Three of the largest computer graphics manufacturers were pitted in intense competition through the first quarter of 2006, however latest data indicates that Nvidia Corp. rose above its rivals in the lucrative discrete graphics segment.
Santa Clara Calif.-based Nvidia managed to increase its share of discrete desktop shipments to 53 percent for the first quarter of 2006, representing an increase of 1.5 percent over the fourth quarter of 2005, according to Jon Peddie Research.
Discrete desktop graphics are typically reserved for gamers and enthusiast, requiring consumers to purchase and install new hardware themselves. Nvidia has dominated this category for four consecutive quarters, the firm said, however its closest competitor, ATI Technologies, has been able to regain lost ground.
ATI and Nvidia continued to dominate the desktop GPU market in the second quarter, but with a shift in relative positions, said Lisa Epstein, a senior analyst at Jon Peddie Research.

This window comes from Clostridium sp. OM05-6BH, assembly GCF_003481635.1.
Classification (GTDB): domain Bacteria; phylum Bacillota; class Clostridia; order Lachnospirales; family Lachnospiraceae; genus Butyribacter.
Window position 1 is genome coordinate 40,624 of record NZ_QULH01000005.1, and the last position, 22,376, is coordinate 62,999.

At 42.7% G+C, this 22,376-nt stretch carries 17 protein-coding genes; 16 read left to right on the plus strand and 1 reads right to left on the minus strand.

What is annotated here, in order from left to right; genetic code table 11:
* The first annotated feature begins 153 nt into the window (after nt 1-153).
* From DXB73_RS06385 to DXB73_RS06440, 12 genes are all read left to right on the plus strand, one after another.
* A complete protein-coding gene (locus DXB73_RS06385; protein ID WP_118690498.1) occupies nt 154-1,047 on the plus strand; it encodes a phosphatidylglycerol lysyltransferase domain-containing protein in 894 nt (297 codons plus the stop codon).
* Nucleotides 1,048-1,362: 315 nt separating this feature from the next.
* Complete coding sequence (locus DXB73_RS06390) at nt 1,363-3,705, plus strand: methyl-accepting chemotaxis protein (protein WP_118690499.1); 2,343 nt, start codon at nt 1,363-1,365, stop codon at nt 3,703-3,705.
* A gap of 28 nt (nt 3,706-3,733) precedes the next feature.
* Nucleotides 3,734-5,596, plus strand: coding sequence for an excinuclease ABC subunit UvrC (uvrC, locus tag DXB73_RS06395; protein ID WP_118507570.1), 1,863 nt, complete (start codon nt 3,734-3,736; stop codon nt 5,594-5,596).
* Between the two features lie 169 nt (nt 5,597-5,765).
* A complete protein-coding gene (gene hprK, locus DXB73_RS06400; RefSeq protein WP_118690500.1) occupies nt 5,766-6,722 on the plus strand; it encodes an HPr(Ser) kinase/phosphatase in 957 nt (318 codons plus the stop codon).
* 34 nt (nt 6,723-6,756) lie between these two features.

With the launch of its flagship Radeon 1900 series [from ATI] and improvements in segments, ATI was able to regain lost segment share in Q2â€™06, she continued.
Discrete graphics are more costly and generate more revenue per-unit for companies, however it only represents 28 percent of all desktop graphics hardware sold - the rest being represented by integrated graphics.
Taking discrete and integrated products together, Intel again led with 34.1 percent of the desktop graphics market, ATI held 26.1 precent, and Nvidia followed with 23.3 percent market share.
Graphics chips are required in every personal-computer, driving external displays and other visual devices. Some advanced graphics chips, typically shipped as discrete products, feature advanced 3-dimensional processing to draw complex images - ideal for games and computer aided design.
Jon Peddie Research estimates that approximately 74.9 million PC graphics devices shipped from major suppliers in Q1'06, a 5.7 percent decline from the prior quarter and a 24.5 percent.